Bishop Eddie Long

Bishop Eddie Lee Long is a Conservative Christian and senior pastor of New Birth Missionary Baptist Church, a megachurch in unincorporated DeKalb County, Georgia. He is known for preaching loudly and strenuously against marriage equality and homosexuality. In 2010 three under aged male church members complained that they all had sexual relationships with the bishop. [1] [2]

Anti-Gay Activism

CNN has said "Long frequently denounces homosexual behavior." Long has endorsed gay conversion therapy to recruit gays and lesbians for what he called "Sexual Reorientation" conferences and his church offers an ongoing "Out of the Wilderness" ministry to help convert homosexuals into heterosexuals (despite that it is impossible to convert your sexual orientation).

In 2004, Long led a march with Bernice King to the grave of her father, Dr. Martin Luther King, Jr The march was a protest against marriage equality and in support of a national constitutional amendment to ban gays from getting married.

In 2006, Long's appearance at Atlanta's Interdenominational Theological Center's spring graduation stirred up controversy, and led to some students discussing a boycott. Long's invitation prompted Black liberation theologian James Cone—who was scheduled to receive an honorary degree—to boycott the ceremony. Thirty-three graduating seniors sent a letter to the seminary's president "questioning Long's theological and ethical integrity to be their commencement speaker." Many students did not agree with Long's beliefs that God can "deliver" homosexuals and his teachings on prosperity.

A 2007 article in the Southern Poverty Law Center's magazine called him "one of the most virulently homophobic black leaders in the religiously based anti-gay movement."


A photo of Eddie Long that he sent to his rape victims.

On September 21 and 22, 2010, Maurice Robinson, Anthony Flagg, and Jamal Parris filed separate lawsuits in DeKalb County Superior Court alleging that Long used his pastoral influence to coerce them into a sexual relationship with him. On September 24, Spencer LeGrande, a member of a New Birth satellite church in Charlotte, North Carolina, filed a similar suit, making him the fourth man to file a lawsuit claiming sexual misconduct by Long. The plaintiffs state that Long placed the men on the church’s payroll, bought them fancy cars and other gifts, and took them on trips on his private jet to destinations such as Kenya, South Africa, Turks and Caicos Islands, Trinidad, Honduras, New Zealand, and New York City. The lawsuits stated that Long would "discuss the Holy Scripture to justify and support the sexual activity." Flagg's suit claims that Long presided over a "covenant" ceremony between the two of them. Flagg's attorney said that the ceremony was "essentially a marriage ceremony, with candles, exchange of jewelry, and biblical quotes."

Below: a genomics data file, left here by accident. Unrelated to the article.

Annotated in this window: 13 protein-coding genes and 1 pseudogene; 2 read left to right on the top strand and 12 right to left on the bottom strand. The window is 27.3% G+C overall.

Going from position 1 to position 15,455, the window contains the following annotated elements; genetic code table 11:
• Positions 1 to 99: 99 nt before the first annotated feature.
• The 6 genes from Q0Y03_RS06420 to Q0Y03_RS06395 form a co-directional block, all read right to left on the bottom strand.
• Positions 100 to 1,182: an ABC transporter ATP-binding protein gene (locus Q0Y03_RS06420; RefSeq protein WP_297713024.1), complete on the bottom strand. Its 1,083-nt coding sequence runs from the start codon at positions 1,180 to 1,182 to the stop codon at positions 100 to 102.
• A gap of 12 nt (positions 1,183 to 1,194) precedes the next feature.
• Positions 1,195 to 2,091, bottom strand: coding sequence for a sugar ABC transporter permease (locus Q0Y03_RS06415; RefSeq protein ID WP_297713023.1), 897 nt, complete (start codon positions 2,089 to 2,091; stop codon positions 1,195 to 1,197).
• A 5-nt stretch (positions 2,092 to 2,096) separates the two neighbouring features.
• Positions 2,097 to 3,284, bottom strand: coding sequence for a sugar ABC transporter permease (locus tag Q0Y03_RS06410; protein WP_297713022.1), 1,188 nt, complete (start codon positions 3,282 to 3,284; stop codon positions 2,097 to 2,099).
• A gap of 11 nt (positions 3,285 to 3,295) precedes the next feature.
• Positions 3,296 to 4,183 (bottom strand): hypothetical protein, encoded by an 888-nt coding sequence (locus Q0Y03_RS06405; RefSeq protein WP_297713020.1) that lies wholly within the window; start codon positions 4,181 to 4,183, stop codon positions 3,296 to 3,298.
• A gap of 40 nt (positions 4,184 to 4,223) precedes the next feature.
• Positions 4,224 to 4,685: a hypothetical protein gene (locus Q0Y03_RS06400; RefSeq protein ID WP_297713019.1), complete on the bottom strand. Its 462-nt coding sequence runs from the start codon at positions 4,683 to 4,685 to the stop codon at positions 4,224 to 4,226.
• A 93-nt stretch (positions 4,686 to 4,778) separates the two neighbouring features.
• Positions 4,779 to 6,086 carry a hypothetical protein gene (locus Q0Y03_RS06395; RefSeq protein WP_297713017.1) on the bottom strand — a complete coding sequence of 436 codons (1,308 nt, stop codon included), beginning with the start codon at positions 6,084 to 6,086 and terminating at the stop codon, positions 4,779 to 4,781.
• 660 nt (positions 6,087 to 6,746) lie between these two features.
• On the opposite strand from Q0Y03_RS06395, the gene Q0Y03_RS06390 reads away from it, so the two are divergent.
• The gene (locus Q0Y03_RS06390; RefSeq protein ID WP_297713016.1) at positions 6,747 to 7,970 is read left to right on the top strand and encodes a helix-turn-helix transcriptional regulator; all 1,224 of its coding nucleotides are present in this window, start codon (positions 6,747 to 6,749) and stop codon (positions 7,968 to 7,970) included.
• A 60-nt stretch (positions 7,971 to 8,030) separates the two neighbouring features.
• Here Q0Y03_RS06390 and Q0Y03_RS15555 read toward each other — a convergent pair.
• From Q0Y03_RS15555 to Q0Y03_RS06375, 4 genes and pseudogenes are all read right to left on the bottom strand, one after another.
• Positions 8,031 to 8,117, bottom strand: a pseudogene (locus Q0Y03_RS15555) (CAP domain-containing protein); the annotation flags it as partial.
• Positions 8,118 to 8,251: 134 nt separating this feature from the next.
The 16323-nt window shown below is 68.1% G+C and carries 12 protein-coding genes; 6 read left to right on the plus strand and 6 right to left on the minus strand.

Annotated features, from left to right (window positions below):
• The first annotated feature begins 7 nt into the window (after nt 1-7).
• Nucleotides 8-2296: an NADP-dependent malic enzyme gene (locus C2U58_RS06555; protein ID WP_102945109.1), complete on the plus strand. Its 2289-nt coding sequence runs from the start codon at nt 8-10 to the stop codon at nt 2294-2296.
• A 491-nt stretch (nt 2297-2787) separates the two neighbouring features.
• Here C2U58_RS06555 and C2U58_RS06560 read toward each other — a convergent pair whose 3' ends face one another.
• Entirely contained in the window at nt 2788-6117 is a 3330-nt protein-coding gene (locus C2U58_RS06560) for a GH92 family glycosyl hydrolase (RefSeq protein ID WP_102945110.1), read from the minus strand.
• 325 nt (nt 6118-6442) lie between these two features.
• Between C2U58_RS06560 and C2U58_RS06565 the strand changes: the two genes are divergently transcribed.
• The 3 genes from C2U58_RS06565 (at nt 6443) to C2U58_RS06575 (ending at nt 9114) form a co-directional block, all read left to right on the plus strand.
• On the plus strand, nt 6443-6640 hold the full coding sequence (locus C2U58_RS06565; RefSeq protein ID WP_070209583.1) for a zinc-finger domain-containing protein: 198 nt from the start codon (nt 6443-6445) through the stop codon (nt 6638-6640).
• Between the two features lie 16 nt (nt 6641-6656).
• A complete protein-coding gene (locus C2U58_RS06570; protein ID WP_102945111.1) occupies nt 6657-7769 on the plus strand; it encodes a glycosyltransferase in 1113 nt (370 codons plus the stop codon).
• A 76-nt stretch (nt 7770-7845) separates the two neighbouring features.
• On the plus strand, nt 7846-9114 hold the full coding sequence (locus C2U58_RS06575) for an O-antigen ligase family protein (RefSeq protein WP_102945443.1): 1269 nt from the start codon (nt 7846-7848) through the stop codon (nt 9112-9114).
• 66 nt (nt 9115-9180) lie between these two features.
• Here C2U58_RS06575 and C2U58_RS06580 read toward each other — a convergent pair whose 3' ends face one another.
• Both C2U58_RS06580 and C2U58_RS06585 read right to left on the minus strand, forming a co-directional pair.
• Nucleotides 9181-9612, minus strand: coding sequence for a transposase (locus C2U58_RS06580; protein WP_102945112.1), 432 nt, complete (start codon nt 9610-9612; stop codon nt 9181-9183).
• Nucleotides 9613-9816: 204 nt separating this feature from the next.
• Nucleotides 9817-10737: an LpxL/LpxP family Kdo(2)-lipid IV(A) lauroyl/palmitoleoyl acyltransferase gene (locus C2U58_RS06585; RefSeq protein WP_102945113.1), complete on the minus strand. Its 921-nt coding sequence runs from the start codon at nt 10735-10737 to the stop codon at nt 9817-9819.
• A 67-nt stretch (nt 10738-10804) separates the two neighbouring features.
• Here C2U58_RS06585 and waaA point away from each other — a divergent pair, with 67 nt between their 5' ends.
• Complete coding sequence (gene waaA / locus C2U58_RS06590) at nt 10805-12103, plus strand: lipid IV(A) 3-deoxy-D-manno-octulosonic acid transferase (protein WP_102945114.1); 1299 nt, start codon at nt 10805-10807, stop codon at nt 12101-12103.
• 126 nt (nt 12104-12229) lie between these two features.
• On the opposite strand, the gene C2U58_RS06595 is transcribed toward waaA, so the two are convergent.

Long denied the allegations through his attorneys and spokesman. In a prepared statement, Long said, "I have devoted my life to helping others and these false allegations hurt me deeply.[...] But my faith is strong and the truth will emerge. All I ask for is your patience as we continue to categorically deny each and every one of these ugly charges."

Roland Martin, a commentator for CNN and TV One, was scheduled to interview Long during a segment on the Tom Joyner Morning Show to discuss the two lawsuits. However, the lawsuit filed by Parris on September 22 prompted Long's legal team to cancel the Martin interview as well as a planned news conference. Long's attorney spoke to Martin on behalf of his client on Joyner's show instead.

On September 26, Long spoke to the New Birth congregation but he did not address the issue directly. Long spoke of painful times and said, "I've been accused. I'm under attack. I want you to know, as I said earlier, I am not a perfect man, but this thing, I'm going to fight." Long's unwillingness to address the accusations by name prompted a group of over 70 people, headed by the pastor of a small church in South Carolina, to hold a protest rally on the steps of the Georgia state Capitol on October 31, 2010, calling for Long's resignation.

The Atlanta Journal-Constitution reported on May 27, 2011, that the lawsuits were settled out-of-court; terms were undisclosed.

Later reports indicated that although not a plaintiff, there was a potential fifth accuser who participated in the settlement discussions.

On May 30, 2011, an episode of the documentary series Sex Scandals In Religion aired on Canadian television network VisionTV. It took an investigative look at the allegations of inappropriate sexual behavior by Long with young men in his care.

Other bad stuff

There have been other legal battles. Ten former members who attended church investment seminars are suing him, claiming he coerced them into investment deals that cost them their retirement savings. He recently reached a settlement in a lawsuit over a $2 million bank loan, much of which went unpaid after a real estate deal that went bad. [1]

See also